Loading articles...

SNC-Lavalin shortlisted to build Broadway SkyTrain extension

Last Updated Jun 25, 2019 at 2:26 pm PDT

(Source: Facebook/Translink)
Summary

The British Columbia government has issued a request for proposals

SNC-Lavalin is the Montreal-based engineering firm charged with fraud in a corruption case

VANCOUVER (NEWS 1130) – The SkyTrain extension along Vancouver’s Broadway corridor to UBC is one step closer to being built, and embattled SNC-Lavalin is one of three engineering companies shortlisted to design and build it.

The British Columbia government has issued a request for proposals with plans to select the winning bid by this time next year.

Mayor Kennedy Stewart says he’s excited the project is moving forward, and he trusts the province to do their due diligence.

“It is totally in the hands of the province, they’re in complete control of the contractors on this stage. But I have absolute faith in their ability to do what’s right.”

RELATED: Concerns raised that SNC-Lavalin troubles could impact Metro Vancouver transit plans

The Mayor of Burnaby has said in the past that he has concerns about SNC-Lavalin taking on projects in B.C., but Stewart says that’s not a concern for him.

“They’re going to review each of the shortlisted companies and then choose the one they think is going to do the best job. I’m just excited we’re going to get SkyTrain built to Arbutus – we really need it. It is a huge employment corridor, there’s lots of jobs that are coming along there. What I’m really excited about is to get the extension right out to UBC,” he says.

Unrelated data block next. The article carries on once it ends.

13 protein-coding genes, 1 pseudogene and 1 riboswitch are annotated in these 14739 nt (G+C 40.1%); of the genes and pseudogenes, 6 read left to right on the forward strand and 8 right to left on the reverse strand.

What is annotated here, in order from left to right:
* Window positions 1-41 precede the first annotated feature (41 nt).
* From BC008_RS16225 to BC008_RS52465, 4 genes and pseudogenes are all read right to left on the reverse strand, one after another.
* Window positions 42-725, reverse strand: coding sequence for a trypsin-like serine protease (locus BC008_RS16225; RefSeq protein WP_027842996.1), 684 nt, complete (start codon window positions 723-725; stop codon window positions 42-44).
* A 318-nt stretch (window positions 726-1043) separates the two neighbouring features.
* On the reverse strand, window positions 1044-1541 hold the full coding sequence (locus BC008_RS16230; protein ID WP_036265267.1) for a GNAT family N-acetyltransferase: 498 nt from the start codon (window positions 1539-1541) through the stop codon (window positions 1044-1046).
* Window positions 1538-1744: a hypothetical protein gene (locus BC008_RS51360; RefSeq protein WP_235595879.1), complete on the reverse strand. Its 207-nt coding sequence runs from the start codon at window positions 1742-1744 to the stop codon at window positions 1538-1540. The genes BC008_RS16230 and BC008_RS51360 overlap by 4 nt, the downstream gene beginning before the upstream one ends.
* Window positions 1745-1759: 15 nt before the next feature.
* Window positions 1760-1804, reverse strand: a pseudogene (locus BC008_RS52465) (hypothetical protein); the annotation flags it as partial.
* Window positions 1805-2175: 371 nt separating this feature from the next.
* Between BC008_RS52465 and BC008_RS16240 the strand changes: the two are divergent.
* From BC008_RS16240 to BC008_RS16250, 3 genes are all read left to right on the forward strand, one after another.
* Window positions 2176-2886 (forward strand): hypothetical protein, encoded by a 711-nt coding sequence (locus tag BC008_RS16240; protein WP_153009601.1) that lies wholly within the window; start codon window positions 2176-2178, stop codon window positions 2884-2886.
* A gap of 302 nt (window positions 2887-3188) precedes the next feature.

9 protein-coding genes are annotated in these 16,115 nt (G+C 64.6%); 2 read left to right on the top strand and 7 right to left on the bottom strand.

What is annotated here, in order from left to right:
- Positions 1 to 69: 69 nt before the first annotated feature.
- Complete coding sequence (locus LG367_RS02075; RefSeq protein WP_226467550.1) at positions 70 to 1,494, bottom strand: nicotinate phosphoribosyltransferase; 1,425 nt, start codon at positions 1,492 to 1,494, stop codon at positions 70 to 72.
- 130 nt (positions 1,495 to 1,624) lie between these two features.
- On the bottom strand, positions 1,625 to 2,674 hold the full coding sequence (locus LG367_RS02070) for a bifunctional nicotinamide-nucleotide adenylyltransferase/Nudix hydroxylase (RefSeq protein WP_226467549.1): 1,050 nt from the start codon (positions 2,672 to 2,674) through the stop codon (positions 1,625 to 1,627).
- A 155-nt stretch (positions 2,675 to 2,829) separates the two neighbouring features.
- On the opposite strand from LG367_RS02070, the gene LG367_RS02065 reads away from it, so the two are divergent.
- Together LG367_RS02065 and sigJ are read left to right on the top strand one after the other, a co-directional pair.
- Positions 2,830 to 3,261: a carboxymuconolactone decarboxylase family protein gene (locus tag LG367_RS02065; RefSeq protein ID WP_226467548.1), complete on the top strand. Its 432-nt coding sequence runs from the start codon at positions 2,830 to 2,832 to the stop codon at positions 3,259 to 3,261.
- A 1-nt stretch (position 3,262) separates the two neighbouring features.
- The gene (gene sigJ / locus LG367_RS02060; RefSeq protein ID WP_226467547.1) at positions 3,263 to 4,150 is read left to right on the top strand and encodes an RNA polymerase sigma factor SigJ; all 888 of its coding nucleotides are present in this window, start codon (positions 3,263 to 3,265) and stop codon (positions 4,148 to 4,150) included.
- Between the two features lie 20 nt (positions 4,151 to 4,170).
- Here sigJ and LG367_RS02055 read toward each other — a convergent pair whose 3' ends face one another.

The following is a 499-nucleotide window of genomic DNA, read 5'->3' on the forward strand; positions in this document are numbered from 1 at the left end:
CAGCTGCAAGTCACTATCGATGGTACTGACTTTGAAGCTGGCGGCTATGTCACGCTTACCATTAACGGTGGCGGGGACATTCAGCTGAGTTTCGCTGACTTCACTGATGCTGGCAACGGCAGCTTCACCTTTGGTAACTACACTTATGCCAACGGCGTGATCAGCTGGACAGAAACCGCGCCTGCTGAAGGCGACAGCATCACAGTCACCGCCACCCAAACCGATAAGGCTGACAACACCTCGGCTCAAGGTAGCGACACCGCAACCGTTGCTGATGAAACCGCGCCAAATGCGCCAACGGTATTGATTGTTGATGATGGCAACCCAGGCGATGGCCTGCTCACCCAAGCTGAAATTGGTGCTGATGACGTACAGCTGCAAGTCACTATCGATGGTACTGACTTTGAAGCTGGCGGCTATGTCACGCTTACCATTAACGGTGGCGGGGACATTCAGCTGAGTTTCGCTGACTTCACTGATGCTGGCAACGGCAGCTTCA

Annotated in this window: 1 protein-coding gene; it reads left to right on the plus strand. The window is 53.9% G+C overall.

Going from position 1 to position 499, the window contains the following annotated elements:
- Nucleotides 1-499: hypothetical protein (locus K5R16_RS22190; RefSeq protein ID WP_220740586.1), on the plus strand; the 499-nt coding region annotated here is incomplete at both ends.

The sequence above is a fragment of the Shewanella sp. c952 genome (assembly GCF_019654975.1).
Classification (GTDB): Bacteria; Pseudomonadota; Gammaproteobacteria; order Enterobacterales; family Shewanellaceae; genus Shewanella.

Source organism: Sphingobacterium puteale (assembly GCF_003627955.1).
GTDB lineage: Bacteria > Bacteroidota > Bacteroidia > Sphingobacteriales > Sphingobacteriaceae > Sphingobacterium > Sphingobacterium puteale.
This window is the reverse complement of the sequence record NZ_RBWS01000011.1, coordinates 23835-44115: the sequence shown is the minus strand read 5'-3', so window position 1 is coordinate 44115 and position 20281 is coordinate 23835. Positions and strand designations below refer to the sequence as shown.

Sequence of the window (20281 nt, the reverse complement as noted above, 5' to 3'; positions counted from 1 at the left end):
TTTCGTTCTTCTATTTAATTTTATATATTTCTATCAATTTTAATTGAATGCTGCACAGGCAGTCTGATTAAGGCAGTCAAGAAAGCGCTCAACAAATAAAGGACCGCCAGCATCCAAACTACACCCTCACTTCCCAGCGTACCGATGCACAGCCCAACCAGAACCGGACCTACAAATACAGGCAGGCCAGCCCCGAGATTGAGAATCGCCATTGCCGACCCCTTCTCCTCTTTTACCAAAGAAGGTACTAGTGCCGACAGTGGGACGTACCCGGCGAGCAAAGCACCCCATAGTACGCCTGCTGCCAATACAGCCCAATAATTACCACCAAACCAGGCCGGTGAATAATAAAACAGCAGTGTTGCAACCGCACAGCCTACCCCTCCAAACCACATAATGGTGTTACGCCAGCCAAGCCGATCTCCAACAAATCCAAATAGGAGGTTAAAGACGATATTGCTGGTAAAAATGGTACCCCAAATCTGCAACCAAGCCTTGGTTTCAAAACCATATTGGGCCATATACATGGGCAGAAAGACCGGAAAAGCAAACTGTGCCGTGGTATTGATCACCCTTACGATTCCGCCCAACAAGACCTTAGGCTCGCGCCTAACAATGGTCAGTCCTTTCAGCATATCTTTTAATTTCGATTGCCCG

“My job is to push as hard as I can to not just to get this segment built of the SkyTrain but try to push it right out to UBC. The province has their job, which is to pick the contractors. I’ll leave them to do their job while I try to get additional funding for the SkyTrain out to UBC, say from the federal government.”

RELATED: A timeline of the SNC-Lavalin affair

SNC-Lavalin is the Montreal-based engineering firm charged with fraud in a corruption case involving massive bribes paid in Libya and at the centre of a political controversy earlier this year. There are concerns that if successfully prosecuted, their projects could be delayed.

“As far as their work delivery in British Columbia, I know that they’ve been as good as any other company in terms of delivering projects to date,” Kennedy says. “That is something that I’m sure the province will keep in mind as they’re reviewing these three competitors for this contract. It’s in their hands and they will do their due diligence and then somebody will win the bid, and everyone will be happy because SkyTrain will start getting built.”